Concept Advances For More Accountable Care To Elderly Patients
The Chicago Tribune reports on how the health law - via Medicare - is pushing accountable care organizations, a new model that emphasizes coordination. And, the Minneapolis Star Tribune details some of the hesitancy that seems to surround the health law's wellness screenings.
Chicago Tribune: Medicare Paving Way To Health Care Accountability
Encouraged by the health care overhaul, medical providers are slowly moving toward a new model of delivering care designed to hold doctors and hospitals more accountable for performance. Under so-called accountable care organizations, health care providers are working to better coordinate the treatment of elderly patients insured by Medicare. Some of the ideas include more electronic record keeping and specialized case managers to keep closer tabs on patients (Japsen, 7/3).
Minneapolis Star Tribune: Preventive Care Or A Waste Of Time For Docs, Patients?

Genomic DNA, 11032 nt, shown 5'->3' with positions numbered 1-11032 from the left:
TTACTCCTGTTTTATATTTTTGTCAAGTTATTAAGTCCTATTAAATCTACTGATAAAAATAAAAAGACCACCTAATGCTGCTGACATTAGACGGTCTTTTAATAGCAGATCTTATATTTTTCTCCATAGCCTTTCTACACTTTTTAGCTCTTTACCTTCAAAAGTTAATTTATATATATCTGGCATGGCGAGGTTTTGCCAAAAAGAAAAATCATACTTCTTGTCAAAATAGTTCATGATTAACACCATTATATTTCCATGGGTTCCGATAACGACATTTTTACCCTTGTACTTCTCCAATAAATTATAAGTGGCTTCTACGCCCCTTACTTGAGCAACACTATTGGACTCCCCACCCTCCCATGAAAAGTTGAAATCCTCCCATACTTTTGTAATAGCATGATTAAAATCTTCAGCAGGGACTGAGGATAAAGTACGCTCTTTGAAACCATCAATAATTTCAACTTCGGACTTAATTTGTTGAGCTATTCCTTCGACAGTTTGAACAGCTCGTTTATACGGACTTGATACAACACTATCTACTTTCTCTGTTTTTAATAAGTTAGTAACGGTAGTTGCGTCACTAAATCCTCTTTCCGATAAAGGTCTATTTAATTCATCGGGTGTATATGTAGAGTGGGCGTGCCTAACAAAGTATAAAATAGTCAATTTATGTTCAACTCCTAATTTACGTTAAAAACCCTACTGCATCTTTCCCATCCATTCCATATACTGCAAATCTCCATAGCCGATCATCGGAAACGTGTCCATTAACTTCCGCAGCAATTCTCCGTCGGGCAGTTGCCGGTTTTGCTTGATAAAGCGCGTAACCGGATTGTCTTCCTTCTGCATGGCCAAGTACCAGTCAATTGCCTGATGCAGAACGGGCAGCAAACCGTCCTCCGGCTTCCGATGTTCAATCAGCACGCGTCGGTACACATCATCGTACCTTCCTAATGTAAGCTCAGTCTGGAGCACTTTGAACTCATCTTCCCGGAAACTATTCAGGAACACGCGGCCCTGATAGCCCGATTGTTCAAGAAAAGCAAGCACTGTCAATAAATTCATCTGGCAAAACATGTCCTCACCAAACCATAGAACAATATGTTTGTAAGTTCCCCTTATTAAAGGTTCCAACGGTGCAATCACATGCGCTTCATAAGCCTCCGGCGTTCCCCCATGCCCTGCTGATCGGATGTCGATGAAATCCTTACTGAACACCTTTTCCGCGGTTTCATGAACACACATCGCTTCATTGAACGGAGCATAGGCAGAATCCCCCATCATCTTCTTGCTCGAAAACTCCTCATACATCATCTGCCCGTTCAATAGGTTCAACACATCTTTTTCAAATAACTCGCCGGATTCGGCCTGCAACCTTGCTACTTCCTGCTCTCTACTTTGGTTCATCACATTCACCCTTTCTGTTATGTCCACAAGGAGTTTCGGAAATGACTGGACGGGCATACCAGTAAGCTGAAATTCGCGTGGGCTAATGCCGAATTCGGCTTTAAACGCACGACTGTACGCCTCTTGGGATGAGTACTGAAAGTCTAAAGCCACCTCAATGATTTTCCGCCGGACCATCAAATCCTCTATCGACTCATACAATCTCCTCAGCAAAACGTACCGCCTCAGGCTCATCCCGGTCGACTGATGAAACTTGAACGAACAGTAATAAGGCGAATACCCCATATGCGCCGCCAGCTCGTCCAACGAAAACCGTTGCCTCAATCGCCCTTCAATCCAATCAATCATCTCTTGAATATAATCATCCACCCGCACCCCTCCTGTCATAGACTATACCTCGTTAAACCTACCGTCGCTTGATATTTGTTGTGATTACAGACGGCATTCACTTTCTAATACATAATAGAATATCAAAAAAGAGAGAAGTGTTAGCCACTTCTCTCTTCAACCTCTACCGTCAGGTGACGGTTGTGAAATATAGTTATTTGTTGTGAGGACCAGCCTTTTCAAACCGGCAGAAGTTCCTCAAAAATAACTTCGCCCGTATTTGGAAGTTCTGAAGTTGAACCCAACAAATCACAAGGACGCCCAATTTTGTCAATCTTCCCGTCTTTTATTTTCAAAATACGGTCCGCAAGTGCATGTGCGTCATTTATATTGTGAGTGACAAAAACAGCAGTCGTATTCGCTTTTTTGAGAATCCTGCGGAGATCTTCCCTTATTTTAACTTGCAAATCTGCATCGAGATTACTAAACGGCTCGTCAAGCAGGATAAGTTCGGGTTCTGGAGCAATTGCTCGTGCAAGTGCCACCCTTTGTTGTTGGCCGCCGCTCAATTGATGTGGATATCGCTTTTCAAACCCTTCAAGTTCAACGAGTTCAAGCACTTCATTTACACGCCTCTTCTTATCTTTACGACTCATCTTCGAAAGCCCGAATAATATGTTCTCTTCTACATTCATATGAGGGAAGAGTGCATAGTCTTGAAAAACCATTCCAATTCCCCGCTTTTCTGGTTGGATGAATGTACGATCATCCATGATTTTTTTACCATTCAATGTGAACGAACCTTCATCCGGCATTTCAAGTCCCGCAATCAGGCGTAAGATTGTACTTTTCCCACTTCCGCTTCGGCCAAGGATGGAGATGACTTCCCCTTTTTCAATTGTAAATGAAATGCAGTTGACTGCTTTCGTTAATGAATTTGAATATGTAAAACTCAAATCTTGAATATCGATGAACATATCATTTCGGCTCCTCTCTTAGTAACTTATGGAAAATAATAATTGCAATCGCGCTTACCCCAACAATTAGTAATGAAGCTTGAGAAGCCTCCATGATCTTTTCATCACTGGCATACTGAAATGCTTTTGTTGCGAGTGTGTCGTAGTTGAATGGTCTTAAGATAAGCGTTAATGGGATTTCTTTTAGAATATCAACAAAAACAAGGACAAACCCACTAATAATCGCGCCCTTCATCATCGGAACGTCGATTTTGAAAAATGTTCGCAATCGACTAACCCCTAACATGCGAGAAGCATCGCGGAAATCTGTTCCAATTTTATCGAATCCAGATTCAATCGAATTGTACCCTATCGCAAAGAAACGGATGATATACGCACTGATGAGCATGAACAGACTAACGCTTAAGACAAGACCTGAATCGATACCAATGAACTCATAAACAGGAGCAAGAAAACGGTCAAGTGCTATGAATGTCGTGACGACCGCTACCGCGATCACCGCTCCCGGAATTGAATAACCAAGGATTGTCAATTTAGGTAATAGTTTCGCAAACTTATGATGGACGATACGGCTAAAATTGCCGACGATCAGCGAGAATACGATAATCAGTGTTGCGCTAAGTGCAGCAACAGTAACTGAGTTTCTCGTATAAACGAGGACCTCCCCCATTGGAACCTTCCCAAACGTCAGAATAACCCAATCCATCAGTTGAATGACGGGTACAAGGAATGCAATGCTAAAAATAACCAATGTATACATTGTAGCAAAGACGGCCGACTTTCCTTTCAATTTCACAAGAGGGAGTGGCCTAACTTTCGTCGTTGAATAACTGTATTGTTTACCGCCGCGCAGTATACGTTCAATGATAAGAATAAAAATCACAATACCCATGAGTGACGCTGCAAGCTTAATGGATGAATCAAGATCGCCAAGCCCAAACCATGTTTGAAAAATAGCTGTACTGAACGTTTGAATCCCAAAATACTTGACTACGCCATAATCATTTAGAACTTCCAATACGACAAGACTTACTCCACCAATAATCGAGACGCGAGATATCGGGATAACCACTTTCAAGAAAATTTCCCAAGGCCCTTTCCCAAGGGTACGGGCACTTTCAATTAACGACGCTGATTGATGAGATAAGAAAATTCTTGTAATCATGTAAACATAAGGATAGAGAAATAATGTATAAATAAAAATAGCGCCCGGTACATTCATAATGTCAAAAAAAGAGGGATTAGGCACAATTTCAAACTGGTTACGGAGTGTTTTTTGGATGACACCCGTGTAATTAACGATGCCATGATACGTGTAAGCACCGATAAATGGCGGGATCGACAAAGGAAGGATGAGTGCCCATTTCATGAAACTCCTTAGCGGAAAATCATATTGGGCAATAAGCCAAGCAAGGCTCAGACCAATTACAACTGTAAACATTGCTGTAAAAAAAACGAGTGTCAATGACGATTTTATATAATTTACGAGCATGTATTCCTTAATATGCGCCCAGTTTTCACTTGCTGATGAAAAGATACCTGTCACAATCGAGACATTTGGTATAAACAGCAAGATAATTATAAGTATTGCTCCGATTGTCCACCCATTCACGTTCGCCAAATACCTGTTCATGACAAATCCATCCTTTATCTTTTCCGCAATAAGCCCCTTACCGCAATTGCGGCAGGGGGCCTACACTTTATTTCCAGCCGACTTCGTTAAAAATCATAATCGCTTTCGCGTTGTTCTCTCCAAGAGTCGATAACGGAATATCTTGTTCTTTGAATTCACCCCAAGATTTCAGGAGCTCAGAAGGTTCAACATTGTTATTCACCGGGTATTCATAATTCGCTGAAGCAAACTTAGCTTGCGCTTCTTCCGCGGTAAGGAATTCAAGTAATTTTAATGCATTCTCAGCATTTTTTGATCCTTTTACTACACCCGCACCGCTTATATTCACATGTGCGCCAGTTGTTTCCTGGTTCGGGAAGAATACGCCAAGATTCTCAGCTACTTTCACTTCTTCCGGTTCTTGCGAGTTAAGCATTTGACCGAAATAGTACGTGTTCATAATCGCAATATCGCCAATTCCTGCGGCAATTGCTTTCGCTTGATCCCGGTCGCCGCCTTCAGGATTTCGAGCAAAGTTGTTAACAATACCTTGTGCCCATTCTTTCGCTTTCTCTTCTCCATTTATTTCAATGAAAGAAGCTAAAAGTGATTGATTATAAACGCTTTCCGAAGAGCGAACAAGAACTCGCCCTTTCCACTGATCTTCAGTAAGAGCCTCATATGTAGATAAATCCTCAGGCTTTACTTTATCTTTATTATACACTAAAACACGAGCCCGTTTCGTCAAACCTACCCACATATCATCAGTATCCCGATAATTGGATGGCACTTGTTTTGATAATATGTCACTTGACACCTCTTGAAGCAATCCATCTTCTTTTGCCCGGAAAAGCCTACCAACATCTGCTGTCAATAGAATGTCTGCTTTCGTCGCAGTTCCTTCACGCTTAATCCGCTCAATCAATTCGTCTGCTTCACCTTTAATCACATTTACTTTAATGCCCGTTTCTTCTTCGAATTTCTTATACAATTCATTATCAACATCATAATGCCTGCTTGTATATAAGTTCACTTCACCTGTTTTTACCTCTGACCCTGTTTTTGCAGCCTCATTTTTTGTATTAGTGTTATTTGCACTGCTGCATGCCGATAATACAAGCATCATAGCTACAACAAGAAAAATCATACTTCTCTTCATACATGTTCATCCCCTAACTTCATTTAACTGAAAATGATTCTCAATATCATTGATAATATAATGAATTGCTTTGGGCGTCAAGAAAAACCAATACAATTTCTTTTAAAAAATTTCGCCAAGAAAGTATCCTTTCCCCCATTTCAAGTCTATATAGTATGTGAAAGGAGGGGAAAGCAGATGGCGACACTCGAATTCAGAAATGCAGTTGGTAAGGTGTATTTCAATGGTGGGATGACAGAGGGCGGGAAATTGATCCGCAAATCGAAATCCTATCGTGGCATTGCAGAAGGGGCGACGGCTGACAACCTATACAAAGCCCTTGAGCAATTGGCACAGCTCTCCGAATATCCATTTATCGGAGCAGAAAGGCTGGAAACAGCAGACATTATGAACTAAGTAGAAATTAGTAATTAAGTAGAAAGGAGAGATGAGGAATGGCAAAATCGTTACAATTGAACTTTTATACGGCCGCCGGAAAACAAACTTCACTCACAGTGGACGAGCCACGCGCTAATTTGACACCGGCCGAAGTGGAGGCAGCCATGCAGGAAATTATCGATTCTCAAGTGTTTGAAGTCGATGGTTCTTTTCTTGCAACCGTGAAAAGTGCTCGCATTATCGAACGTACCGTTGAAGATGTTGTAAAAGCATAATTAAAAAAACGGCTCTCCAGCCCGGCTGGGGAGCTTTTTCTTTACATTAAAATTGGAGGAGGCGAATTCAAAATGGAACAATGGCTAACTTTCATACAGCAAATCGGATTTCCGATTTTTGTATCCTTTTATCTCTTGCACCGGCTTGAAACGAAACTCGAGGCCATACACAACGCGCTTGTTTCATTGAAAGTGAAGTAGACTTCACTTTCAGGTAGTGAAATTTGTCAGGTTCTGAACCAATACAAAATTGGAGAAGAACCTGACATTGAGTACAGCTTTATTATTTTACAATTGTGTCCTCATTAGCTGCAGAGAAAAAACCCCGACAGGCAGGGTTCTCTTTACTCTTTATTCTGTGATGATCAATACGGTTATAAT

The wellness screenings emerged as one of the signature benefits of the big federal health overhaul that Congress passed last year - an effort to catch problems early, keep patients healthier and cut future Medicare costs. Some doctors, however, are having second thoughts. To get paid by Medicare, a physician and nurse must complete 15 steps during a 30- to 45-minute exam, including brief screenings for dementia and depression, an eye exam, a medical history and personalized health advice. They must also check weight, height and blood pressure - the only time the patient must be touched. Although much touted in letters to the 46 million aged or disabled people on Medicare, the wellness visits haven't caught fire with patients either. Since Jan. 1, about 780,000 patients have received the new service, Medicare officials say. Last month, federal officials announced a nationwide campaign among doctors, patients and families of those on Medicare to increase awareness of the benefits under the new law. In addition to the free preventive visits, they include some free cancer screenings, immunizations and other tests and counseling (Wolfe, 7/3).